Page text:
Olivia: I’ll have so much information on one thing but another person won’t listen, but they’re still trying to argue about it and I just hate the feeling of not being listened to, you know? Debate would be a good way to get listened to, but also be able to get new information about different things and subjects.
Damiyah: In sixth grade, I was very good at arguing and a lot of people already knew I wanted to be a child advocate lawyer. They recommended it for me because it would show me how to do what I want to do in the future. With how it’s set up, it can give me my first step. I joined in sixth grade, and ever since then I took it seriously and I just kept pushing. I’m in novice this year.
Did anything surprise you about debate?
Damiyah: Nothing really surprised me much, but it definitely opened up my mind. I can go farther on something that I’m arguing about if I know the research, like with packets of research that we have now. You can go farther when you know what you’re talking about.
Olivia: It helped me realize what’s more valuable than what’s not. It’s basically helping me decipher what is worth talking about and what isn’t. That’s more of a mental thing. This has been helping me. It’s like pushing my mind farther, and I like it.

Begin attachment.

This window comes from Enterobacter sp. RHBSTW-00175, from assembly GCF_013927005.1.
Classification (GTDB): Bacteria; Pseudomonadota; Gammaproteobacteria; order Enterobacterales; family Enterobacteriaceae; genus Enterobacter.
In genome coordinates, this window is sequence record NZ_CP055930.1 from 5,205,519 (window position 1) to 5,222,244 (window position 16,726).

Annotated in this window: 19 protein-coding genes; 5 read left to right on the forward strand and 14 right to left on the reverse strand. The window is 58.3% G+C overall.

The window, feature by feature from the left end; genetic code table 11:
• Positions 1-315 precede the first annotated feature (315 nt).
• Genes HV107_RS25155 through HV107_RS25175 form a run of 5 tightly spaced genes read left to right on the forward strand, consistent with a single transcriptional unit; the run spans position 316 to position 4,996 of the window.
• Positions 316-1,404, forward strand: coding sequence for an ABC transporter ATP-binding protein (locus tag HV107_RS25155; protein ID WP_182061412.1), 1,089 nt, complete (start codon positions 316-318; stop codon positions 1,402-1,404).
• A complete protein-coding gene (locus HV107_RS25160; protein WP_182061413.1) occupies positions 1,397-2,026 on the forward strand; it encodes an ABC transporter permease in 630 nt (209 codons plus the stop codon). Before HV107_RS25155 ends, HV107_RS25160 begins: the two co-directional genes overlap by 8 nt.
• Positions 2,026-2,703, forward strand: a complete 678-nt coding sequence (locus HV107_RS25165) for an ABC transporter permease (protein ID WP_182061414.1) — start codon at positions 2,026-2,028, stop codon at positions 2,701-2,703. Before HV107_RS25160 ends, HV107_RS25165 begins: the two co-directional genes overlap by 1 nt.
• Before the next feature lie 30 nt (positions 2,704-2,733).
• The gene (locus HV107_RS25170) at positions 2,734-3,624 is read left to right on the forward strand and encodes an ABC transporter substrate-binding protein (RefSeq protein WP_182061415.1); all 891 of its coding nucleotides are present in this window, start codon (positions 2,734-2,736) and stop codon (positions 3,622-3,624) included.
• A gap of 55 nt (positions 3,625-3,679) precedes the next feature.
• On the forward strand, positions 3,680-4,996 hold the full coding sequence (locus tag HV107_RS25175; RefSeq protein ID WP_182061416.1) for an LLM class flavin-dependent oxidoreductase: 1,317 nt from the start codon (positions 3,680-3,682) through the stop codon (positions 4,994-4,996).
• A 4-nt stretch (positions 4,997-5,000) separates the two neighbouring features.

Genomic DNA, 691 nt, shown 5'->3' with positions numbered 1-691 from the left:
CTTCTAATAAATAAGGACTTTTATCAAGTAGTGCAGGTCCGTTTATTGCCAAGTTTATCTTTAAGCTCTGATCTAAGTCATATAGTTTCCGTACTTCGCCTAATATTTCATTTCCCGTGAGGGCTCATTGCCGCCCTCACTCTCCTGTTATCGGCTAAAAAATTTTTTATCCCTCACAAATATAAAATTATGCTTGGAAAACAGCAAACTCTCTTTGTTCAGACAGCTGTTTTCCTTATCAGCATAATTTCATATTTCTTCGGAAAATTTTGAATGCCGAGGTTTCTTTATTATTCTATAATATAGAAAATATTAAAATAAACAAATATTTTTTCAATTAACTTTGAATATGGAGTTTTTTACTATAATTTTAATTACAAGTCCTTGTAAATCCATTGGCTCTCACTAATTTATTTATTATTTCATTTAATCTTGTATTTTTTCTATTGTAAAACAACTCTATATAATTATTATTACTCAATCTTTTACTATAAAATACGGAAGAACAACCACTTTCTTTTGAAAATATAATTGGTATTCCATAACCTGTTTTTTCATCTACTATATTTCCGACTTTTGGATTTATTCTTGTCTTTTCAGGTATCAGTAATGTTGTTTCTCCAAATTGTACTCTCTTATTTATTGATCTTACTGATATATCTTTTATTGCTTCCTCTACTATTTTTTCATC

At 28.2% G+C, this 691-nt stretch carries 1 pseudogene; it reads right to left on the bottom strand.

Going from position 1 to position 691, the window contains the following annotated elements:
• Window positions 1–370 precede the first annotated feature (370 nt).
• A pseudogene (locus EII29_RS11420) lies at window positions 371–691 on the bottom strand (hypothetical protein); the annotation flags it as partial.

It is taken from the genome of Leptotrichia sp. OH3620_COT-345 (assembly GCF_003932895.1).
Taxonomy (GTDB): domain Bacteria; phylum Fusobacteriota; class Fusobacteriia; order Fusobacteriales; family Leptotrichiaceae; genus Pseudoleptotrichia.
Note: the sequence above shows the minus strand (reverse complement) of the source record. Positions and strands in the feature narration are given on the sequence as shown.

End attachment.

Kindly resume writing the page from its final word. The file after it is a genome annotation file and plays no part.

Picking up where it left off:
What do you think of this year’s debate topic, water resources?
Skyy: It’s nice, because the negative side and the affirmative side- neither of them are wrong, they both got a point to it.
Jared: Honestly, I think it’s like a very important topic to talk about ‘cause not many people talk about it. It gets ignored.
Olivia: I personally really like this topic because I deep dived into this topic a few years ago because I was genuinely interested. It started when I read about this one female who figured out a way to process water so it’s drinkable for a country who really needed it. I’m just glad that I finally got a chance to talk about it. Pretty cool.
Damiyah: It’s very different from the topics during the last three years that I’ve been doing debate. It’s something new.
What do you think more people should know about debate?
Damiyah: What I think people should know more about debate is that it’s not even competitive really. It’s like more of a fun thing that you get to experience that opens up your mind and it helps with arguing about certain topics while being respectful. It can get competitive, going against certain people who might get nervous, but it’s still like, just the fun of it.
Jared: For me, it opens a whole new world for you. At first it’s just, like, arguing back and forth, but then you’ll understand that it’s understanding the other person’s side as well.
Do you have anything else you’d like to share?
Olivia: I wanna shout out Jared. He’s the funniest partner I’ve ever had- that’s really uplifting. I wanna shoutout to Mrs. Olson and Mr. Babcock for actually putting this together and giving us a chance to do something different. It’s definitely needed for the school.
Jared: Okay, wait. Someone kidnapped Olivia, and someone else is speaking for Olivia, because that’s not Olivia. (laughs)